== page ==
I was listening to Dave Ramsey’s radio show on Election Day. He opened the show by inviting listeners to call and tell him whom they had voted for and why.
The first 2 callers were McCain supporters, and both said they supported him and the Republican Party because of their commitment to smaller government.
This would make sense if
1. Smaller government were a good thing and
2. Republicans had shown a history of commitment to smaller government.
I don’t want to debate point 1 here, but want to focus on point 2. The Republican Party has, at least since Reagan (who was first elected when I was 17; I didn’t follow politics much before that), continued to increase federal spending while campaigning on a platform of smaller government.
A graph borrowed from the Independent Institute, a libertarian think tank, shows that federal spending has increased under the leadership of every recent president.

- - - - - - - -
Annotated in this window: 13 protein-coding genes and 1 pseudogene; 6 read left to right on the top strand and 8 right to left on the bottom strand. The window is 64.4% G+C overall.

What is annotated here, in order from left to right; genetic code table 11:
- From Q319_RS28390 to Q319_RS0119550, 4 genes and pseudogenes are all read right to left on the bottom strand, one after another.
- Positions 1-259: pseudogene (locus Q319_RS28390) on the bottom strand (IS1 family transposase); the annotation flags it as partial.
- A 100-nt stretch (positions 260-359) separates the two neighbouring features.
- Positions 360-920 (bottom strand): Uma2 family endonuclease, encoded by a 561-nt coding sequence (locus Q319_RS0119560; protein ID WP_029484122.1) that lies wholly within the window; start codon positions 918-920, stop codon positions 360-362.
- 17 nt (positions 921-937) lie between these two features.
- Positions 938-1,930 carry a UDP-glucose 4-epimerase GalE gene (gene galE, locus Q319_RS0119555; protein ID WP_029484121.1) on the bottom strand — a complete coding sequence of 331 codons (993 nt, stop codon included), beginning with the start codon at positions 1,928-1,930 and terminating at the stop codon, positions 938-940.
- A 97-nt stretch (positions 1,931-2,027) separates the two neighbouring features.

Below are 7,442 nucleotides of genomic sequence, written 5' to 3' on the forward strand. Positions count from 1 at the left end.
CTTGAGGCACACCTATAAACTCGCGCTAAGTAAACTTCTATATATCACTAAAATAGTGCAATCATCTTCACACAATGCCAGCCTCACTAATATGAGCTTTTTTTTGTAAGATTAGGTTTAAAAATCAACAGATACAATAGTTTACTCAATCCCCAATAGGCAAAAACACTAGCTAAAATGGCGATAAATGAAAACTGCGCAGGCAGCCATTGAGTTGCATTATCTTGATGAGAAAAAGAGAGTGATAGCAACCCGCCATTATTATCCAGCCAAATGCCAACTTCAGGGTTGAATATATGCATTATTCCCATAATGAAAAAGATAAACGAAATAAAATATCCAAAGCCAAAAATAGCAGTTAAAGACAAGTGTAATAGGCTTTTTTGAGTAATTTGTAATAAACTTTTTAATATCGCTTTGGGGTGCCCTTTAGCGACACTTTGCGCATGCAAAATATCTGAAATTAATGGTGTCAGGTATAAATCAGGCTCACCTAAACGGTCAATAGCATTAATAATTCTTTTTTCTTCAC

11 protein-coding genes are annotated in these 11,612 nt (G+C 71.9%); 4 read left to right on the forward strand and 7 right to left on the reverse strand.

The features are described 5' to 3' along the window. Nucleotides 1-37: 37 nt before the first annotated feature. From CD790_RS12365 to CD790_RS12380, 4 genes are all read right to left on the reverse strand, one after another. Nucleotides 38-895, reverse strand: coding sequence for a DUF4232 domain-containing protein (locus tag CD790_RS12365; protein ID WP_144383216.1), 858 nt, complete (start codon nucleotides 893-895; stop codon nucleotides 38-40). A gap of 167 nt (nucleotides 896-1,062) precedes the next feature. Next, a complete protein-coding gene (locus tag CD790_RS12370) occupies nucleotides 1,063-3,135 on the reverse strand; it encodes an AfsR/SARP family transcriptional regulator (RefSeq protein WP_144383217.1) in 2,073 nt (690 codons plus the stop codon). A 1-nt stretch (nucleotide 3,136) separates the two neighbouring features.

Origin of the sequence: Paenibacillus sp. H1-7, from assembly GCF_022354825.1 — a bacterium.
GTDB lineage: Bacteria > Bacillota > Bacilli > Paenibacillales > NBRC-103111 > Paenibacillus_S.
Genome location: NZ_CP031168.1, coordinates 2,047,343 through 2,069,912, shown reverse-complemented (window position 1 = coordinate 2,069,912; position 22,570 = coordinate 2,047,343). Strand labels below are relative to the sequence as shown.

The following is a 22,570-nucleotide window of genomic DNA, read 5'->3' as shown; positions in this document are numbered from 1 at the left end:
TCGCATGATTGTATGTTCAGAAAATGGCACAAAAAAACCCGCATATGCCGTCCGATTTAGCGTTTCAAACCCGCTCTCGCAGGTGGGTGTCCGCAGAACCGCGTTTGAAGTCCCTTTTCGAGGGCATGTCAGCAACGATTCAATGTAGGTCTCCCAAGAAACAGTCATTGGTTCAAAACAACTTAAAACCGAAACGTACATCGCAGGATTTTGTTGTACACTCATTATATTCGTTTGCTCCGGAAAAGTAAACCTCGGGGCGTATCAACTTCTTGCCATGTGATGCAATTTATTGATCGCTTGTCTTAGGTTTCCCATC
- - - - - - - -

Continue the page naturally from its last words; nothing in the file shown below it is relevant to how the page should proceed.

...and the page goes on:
Granted, the majority of the Reagan-era spending was Defense related, it is nevertheless true that government spending increases no matter which party is in the White House.
The real question before us is not so much about spending. The real question is how is it that the Republican Party continues to campaign on lowering federal government spending when they have no track record of actually decreasing such spending?
In case you are concerned at the political and thus not theological nature of this post, set the political aspect of it aside for a minute. An organization has apparently convinced a good number of citizens that it stands for something that its actions bear no support whatsoever of this stance.
There we are, church. But we have allegedly been at it far longer than 30 years. We have preached the good news of transformation of life and character by the power of the God who created us all, yet our own lives show no more sign of this than the population as a whole.
Perhaps we can all learn something from this. Let us share the Good News of Jesus Christ with our lives, our actions, and even our words.